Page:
There’s something to be said about the last movie on a multiple film bill late night at a foggy drive-in. You’re half-awake, you’re probably trying to sober up and you might be the only one not sleeping. It feels like you’re surrounded by others but still discovering a movie for yourself for what could be the first time. That’s how I got to experience Graveyard of Horror, or as it’s also called, Necrophagus and The Butcher of Binbrook.
It’s written and directed by Miguel Madrid, whose film The Killer of Dolls has just been unearthed and re-released by Mondo Macabro.
Michael Sherrington travels via train to his ancestral castle, where he soon learns that his wife has died giving birth to his son. Then, we meet way too many characters for one movie, such as his brother, who seems to have become a mad scientist who buried himself alive and is being fed blood all to prove a point; various sisters-in-law who all like to argue and cheat on their husbands, Michael’s monther and two lcoal doctors who are keeping things from our hero. Oh yeah, there are also some graverobbers or thieves or somebody wearing Halloween masks skulking outside.
Unhappy with the answers he’s getting, Michael digs up his wife’s coffin, which he finds is empty just in time for those graverobbers to knock him out and a monster — none of the budget went to this monster — to attack.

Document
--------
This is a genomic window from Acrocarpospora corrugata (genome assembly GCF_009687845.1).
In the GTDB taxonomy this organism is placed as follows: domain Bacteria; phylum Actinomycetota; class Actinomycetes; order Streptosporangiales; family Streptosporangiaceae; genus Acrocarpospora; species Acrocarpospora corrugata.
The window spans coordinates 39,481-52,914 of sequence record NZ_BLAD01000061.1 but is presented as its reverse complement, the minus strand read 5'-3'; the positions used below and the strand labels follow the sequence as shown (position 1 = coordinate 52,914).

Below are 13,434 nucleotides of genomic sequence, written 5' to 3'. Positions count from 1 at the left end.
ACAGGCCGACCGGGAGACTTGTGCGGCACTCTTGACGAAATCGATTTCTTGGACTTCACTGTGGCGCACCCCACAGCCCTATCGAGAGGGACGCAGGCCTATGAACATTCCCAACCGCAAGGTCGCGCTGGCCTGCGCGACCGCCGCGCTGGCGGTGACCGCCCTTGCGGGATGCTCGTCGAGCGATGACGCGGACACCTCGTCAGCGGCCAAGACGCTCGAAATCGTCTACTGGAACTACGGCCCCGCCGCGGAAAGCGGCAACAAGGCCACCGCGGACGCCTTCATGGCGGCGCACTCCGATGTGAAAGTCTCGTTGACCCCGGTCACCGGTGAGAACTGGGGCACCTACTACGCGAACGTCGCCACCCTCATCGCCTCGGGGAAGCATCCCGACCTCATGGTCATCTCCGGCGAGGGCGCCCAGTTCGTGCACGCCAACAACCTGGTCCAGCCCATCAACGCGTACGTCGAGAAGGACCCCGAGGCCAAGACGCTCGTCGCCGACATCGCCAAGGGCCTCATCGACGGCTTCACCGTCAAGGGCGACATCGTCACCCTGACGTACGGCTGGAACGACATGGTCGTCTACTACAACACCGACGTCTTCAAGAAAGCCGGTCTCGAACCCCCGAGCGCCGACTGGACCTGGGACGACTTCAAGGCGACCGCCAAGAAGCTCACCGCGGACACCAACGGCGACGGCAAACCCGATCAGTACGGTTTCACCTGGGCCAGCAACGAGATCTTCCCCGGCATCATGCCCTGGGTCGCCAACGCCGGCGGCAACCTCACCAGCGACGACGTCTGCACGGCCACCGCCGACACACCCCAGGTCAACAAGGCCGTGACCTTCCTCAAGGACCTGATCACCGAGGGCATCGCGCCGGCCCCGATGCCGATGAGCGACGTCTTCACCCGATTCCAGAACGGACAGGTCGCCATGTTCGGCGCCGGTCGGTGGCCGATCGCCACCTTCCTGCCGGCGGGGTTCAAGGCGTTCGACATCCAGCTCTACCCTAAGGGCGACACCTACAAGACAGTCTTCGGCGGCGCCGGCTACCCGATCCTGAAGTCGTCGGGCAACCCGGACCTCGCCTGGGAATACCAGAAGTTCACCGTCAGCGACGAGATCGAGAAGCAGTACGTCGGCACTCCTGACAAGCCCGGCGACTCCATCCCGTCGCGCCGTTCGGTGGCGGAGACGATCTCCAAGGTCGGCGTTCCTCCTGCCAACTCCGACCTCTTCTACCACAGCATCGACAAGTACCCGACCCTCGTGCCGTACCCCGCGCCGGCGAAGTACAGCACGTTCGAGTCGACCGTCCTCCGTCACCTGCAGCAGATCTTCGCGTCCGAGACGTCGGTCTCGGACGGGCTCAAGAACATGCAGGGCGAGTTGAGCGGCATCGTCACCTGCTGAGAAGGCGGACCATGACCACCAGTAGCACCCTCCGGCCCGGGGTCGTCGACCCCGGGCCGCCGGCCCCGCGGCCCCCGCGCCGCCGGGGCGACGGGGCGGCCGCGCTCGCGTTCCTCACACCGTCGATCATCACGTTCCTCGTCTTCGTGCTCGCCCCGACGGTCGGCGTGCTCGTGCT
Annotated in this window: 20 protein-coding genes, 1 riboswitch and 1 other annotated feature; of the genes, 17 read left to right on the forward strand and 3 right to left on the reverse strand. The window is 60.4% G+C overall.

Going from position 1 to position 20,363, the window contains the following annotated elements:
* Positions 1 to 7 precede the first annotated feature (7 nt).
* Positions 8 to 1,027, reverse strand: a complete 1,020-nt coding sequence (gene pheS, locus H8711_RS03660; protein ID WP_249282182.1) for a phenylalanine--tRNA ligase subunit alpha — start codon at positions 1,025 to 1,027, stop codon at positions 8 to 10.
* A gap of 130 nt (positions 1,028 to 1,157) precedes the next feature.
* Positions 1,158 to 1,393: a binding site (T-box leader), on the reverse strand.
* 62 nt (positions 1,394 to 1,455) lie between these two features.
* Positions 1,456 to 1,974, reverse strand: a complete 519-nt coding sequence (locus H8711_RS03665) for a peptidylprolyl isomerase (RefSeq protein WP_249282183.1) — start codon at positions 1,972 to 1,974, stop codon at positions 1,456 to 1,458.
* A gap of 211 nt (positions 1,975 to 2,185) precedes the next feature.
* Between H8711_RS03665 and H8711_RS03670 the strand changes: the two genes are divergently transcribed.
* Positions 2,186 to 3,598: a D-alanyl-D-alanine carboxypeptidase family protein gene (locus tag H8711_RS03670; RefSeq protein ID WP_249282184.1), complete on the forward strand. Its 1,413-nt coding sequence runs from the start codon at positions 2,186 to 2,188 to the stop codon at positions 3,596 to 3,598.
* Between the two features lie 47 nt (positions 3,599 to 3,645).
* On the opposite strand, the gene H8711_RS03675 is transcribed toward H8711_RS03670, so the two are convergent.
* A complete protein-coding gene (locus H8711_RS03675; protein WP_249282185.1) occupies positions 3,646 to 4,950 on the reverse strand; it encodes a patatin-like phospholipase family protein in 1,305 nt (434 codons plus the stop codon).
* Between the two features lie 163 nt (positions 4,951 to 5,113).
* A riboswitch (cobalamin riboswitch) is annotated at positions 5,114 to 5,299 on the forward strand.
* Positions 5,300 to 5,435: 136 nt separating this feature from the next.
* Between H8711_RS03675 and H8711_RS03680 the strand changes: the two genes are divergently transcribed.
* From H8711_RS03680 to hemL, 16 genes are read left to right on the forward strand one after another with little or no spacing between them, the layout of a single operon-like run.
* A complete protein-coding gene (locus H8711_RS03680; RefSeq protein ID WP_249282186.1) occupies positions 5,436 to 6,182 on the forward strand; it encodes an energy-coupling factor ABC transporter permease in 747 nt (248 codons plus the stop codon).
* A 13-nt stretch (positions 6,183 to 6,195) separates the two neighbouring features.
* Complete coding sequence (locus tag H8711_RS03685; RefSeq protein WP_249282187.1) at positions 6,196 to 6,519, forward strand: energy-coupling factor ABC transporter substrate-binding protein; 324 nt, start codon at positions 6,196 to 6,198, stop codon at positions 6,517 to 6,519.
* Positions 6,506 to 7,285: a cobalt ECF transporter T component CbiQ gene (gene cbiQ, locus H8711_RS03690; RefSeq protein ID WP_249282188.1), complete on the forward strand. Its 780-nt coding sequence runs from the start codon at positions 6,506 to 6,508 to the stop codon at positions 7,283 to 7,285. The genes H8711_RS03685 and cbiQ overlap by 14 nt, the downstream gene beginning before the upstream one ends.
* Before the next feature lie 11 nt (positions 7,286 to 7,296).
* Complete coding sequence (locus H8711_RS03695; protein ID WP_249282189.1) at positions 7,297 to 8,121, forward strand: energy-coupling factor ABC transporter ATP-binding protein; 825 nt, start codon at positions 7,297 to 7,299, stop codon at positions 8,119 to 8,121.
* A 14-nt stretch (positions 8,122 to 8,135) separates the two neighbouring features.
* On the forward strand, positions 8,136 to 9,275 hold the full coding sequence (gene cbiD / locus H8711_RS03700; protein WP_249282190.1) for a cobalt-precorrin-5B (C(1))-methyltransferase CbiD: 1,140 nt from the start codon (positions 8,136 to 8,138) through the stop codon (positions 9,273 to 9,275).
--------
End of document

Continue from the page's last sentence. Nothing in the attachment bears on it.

Then, our hero disappears for an hour and all mannner of new plot and surrealism happens. This is either the worst — or the best, if you ask me — movie to watch when coming down from two straight days of horror movies in a secluded wooded drive-in. Anyone awake is going to be baffled and anyone still asleep would barely be able to keep this movie straight in their heads.
I mean, I was watching this movie through a slight fog — both in atmosphere and mental headspace thanks to multiple cans and jugs and bottles of all manner of drinks — and I gotta tell you, what I remember was lots of braying jazz, quick camera zooms that would make Lucio Fucli proud, sepia dream sequences, nausea-inducing handheld shots, editing that simultaneously makes no sense and all the sense in the world, outre camera angles and weird close-ups for no reason. If you ask me — and you did, because you’re reading this — I watched this in the absolute peak conditions by which this film should properly be displayed.